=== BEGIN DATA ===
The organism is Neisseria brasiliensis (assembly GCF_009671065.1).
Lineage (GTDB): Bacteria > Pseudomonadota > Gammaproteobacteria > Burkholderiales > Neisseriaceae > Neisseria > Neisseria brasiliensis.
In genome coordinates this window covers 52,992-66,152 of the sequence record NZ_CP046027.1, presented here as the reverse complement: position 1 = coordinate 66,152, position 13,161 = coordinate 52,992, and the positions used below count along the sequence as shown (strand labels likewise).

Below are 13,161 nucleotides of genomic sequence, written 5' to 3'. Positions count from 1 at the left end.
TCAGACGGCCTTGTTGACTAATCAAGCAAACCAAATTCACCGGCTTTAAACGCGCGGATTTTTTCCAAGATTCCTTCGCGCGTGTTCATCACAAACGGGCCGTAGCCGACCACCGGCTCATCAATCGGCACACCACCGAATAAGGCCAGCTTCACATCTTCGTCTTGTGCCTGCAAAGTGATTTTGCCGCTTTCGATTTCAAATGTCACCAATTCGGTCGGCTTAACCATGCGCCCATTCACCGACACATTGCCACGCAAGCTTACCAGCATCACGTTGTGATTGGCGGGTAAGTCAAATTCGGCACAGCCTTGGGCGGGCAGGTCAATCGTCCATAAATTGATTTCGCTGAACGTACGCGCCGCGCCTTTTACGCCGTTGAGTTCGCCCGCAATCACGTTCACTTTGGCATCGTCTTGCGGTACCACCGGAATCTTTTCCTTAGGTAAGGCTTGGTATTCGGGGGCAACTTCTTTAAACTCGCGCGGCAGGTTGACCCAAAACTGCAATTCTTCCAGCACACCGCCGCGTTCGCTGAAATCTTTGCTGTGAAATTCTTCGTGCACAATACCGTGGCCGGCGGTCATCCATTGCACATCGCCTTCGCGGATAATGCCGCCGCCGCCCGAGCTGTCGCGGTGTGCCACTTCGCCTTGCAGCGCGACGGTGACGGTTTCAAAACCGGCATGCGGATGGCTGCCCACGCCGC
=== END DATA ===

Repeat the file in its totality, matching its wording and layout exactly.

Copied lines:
The organism is Neisseria brasiliensis (assembly GCF_009671065.1).
Lineage (GTDB): Bacteria > Pseudomonadota > Gammaproteobacteria > Burkholderiales > Neisseriaceae > Neisseria > Neisseria brasiliensis.
In genome coordinates this window covers 52,992-66,152 of the sequence record NZ_CP046027.1, presented here as the reverse complement: position 1 = coordinate 66,152, position 13,161 = coordinate 52,992, and the positions used below count along the sequence as shown (strand labels likewise).

Below are 13,161 nucleotides of genomic sequence, written 5' to 3'. Positions count from 1 at the left end.
TCAGACGGCCTTGTTGACTAATCAAGCAAACCAAATTCACCGGCTTTAAACGCGCGGATTTTTTCCAAGATTCCTTCGCGCGTGTTCATCACAAACGGGCCGTAGCCGACCACCGGCTCATCAATCGGCACACCACCGAATAAGGCCAGCTTCACATCTTCGTCTTGTGCCTGCAAAGTGATTTTGCCGCTTTCGATTTCAAATGTCACCAATTCGGTCGGCTTAACCATGCGCCCATTCACCGACACATTGCCACGCAAGCTTACCAGCATCACGTTGTGATTGGCGGGTAAGTCAAATTCGGCACAGCCTTGGGCGGGCAGGTCAATCGTCCATAAATTGATTTCGCTGAACGTACGCGCCGCGCCTTTTACGCCGTTGAGTTCGCCCGCAATCACGTTCACTTTGGCATCGTCTTGCGGTACCACCGGAATCTTTTCCTTAGGTAAGGCTTGGTATTCGGGGGCAACTTCTTTAAACTCGCGCGGCAGGTTGACCCAAAACTGCAATTCTTCCAGCACACCGCCGCGTTCGCTGAAATCTTTGCTGTGAAATTCTTCGTGCACAATACCGTGGCCGGCGGTCATCCATTGCACATCGCCTTCGCGGATAATGCCGCCGCCGCCCGAGCTGTCGCGGTGTGCCACTTCGCCTTGCAGCGCGACGGTGACGGTTTCAAAACCGGCATGCGGATGGCTGCCCACGCCGC